Writing politics An anthology

Book - 2020

"Collection of writings on politics including Martin Luther King Jr, George Orwell and Hannah Arendt"--

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New York Review Books classics.
New York : New York Review Books [2020]
Physical Description
xix, 488 pages ; 21 cm
Includes bibliographical references.
  • Cato's letters no. 45 and no. 60 /
  • John Trenchard and Thomas Gordon
  • A modest proposal /
  • Jonathan Swift
  • Letters of Junius no. XXXV /
  • Philip Francis
  • A letter to the sheriffs of Bristol /
  • Edmund Burke
  • The crisis VII /
  • Thomas Paine
  • On the regal character /
  • William Hazlitt
  • Civil disobedience /
  • Henry David Thoreau
  • Enfranchisement of women /
  • Harriet Taylor Mill
  • The fugitive slave law /
  • Ralph Waldo Emerson
  • The roots of honour /
  • John Ruskin
  • Letter to James C. Conkling /
  • Abraham Lincoln
  • The mission of the war /
  • Frederick Douglass
  • The metaphysical basis of toleration /
  • Walter Bagehot
  • The modern hep! hep! hep! /
  • George Eliot
  • Liberal legislation and freedom of contract /
  • T.H. Green
  • Useful work versus useless toil /
  • William Morris
  • Address on the Philippine question /
  • William James
  • The war and the intellectuals /
  • Randolph Bourne
  • Of the ruling of men /
  • W.E.B. Du Bois
  • The doctrine of the sword and problems of non-violence /
  • Mohandas Gandhi
  • The defence of freedom and peace /
  • Winston Churchill
  • Thoughts on peace in an air raid /
  • Virginia Woolf
  • Looking back on the Spanish War /
  • George Orwell
  • Political education /
  • Michael Oakeshott
  • The contagion of ideas /
  • Mary McCarthy
  • Letter from Birmingham City Jail /
  • Martin Luther King, Jr.
  • Personal responsibility under dictatorship /
  • Hannah Arendt.
Review by Kirkus Book Review

Penetrating essays across three centuries consider freedom, power, and justice. Bromwich, a Guggenheim fellow and professor of English at Yale, collects essays, from the early-18th to mid-20th centuries, addressing critical political issues not only of each writer's time, but of our own. The essays, writes the editor, "show the changing face of oppression and violence, and the invention of new paths for improving justice. Arbitrary power is the enemy throughout." Several selections are likely to be familiar: Jonathan Swift's "A Modest Proposal," Henry David Thoreau's "Civil Disobedience," Martin Luther King Jr.'s "Letter From Birmingham City Jail," and Gandhi's "The Doctrine of the Sword." Abraham Lincoln, though, is represented not by his Gettysburg Address but by a letter defending the Emancipation Proclamation; Ralph Waldo Emerson, by a moving protest against the Fugitive Slave Law; and George Eliot, by an argument against anti-Semitism. William James, a member of the Anti-Imperialist League, protests America's aggression in the Philippines. Repeatedly, writers urge the need for independent thought against unexamined beliefs: As Victorian journalist Walter Bagehot wrote, many "wish others to think as they do, not only because they wish to diffuse doctrinal truth, but also and much more because they cannot bear to hear the words of a creed different from their own." Likewise, W.E.B. Du Bois reminds us, "we have attempted to enthrone any chance majority and make it rule by divine right. We have kicked and cursed minorities as up-starts and usurpers when their sole offense lay in not having ideas or hair like ours." In "Useful Work Versus Useless Toil," William Morris cautions, "it has become an article of the creed of modern morality that all labour is good in itself--a convenient belief to those who live on the labour of others." Overall, the sophistication of language and argument throughout this anthology testifies to what public discourse used to sound like before it became dominated by Twitter rants. Well-chosen, enduringly relevant selections. Copyright (c) Kirkus Reviews, used with permission.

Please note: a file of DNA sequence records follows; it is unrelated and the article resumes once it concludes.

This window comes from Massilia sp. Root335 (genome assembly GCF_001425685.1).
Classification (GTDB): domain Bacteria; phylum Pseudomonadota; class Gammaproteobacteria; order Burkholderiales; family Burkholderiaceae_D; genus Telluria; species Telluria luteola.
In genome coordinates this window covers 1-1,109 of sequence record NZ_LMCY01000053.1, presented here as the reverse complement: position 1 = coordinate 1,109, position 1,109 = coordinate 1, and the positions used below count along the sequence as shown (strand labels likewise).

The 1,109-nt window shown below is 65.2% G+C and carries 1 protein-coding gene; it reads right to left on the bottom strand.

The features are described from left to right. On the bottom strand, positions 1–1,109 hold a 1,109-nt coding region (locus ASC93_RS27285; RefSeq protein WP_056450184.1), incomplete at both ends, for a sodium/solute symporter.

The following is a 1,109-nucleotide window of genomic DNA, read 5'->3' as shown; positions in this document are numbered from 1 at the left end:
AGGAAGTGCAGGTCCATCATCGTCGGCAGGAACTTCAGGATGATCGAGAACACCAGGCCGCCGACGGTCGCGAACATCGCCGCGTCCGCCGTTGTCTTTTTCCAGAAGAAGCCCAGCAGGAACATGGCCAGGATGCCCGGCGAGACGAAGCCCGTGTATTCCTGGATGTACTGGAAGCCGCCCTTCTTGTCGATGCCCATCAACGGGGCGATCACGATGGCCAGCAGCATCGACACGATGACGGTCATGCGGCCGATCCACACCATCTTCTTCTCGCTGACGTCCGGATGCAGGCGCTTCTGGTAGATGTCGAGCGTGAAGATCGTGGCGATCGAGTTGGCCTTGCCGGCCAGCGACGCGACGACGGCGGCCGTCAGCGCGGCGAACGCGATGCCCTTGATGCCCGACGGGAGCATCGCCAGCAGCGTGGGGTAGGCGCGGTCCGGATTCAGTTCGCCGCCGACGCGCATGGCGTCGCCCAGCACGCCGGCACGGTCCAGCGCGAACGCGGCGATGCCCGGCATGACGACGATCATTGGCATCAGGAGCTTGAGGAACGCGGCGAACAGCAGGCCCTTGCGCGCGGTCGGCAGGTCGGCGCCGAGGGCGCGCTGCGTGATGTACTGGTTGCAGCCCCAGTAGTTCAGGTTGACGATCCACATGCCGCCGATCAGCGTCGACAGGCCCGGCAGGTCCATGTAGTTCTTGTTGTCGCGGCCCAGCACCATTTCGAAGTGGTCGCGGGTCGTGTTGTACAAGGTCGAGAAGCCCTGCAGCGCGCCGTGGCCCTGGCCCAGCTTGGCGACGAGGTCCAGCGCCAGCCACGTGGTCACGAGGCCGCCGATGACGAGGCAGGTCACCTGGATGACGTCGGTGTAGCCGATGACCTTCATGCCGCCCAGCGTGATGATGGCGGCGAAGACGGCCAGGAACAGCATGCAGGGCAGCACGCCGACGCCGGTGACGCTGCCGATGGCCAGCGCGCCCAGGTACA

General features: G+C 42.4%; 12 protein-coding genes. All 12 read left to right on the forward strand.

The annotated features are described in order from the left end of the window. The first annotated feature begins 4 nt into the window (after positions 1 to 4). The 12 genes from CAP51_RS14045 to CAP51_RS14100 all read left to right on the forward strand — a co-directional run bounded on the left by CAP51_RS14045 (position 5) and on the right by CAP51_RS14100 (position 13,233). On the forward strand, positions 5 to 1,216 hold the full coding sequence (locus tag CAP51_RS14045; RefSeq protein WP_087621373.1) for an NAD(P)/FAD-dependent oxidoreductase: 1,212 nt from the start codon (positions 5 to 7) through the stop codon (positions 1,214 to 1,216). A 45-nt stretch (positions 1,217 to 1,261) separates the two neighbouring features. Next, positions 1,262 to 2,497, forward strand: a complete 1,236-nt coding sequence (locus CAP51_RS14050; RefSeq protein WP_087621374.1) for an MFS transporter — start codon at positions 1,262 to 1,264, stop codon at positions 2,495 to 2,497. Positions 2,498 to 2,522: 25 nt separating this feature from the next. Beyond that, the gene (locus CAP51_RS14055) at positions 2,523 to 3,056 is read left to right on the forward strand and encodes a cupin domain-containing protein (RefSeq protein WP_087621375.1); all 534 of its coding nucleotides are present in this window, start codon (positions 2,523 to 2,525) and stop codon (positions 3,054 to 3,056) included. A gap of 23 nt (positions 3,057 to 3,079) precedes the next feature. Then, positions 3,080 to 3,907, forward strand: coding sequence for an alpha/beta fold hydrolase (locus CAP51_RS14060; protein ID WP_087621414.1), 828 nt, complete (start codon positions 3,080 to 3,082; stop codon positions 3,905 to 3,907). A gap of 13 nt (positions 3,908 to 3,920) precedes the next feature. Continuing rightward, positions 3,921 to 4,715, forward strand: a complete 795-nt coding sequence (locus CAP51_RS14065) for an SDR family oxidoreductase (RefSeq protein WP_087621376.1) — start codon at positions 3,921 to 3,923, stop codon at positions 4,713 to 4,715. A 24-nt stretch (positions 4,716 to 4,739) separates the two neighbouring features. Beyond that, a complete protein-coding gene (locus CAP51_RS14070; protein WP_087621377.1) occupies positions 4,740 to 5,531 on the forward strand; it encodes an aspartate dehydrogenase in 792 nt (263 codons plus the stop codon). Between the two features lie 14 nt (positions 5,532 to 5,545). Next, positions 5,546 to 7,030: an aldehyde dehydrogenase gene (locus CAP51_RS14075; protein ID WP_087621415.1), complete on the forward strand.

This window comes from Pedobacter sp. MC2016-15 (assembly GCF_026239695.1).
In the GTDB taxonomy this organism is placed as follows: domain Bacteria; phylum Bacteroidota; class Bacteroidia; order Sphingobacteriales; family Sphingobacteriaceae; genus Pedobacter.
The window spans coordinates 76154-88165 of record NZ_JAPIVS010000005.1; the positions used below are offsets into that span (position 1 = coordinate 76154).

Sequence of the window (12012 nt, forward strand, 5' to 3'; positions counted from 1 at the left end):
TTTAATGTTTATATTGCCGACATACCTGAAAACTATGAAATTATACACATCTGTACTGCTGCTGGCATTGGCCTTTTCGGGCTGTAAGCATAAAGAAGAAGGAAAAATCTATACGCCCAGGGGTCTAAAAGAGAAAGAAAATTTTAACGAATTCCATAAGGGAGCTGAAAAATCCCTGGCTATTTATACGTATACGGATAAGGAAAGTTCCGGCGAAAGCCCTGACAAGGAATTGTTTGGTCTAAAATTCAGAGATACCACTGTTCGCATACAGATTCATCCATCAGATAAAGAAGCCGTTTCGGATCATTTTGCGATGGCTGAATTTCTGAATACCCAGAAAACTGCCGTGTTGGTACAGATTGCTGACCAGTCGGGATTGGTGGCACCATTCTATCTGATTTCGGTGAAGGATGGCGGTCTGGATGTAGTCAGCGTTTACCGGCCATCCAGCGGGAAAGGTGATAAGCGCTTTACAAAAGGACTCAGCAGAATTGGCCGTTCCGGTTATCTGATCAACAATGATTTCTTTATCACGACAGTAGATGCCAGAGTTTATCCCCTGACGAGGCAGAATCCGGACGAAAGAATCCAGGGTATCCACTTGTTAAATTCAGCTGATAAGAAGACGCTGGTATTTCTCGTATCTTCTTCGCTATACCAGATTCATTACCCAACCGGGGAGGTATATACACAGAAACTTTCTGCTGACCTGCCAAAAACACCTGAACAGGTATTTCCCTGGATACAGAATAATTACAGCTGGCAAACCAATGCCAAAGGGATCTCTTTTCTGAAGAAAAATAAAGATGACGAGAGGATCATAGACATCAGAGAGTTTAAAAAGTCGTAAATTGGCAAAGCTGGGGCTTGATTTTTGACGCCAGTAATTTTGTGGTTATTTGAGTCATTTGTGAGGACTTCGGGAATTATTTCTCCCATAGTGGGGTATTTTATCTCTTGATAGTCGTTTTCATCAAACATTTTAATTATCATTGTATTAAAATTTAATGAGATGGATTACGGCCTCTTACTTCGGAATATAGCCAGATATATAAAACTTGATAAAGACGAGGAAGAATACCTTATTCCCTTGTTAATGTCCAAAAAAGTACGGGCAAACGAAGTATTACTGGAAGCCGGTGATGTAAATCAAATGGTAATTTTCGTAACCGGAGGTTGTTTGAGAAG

Copyright (c) Kirkus Reviews, used with permission.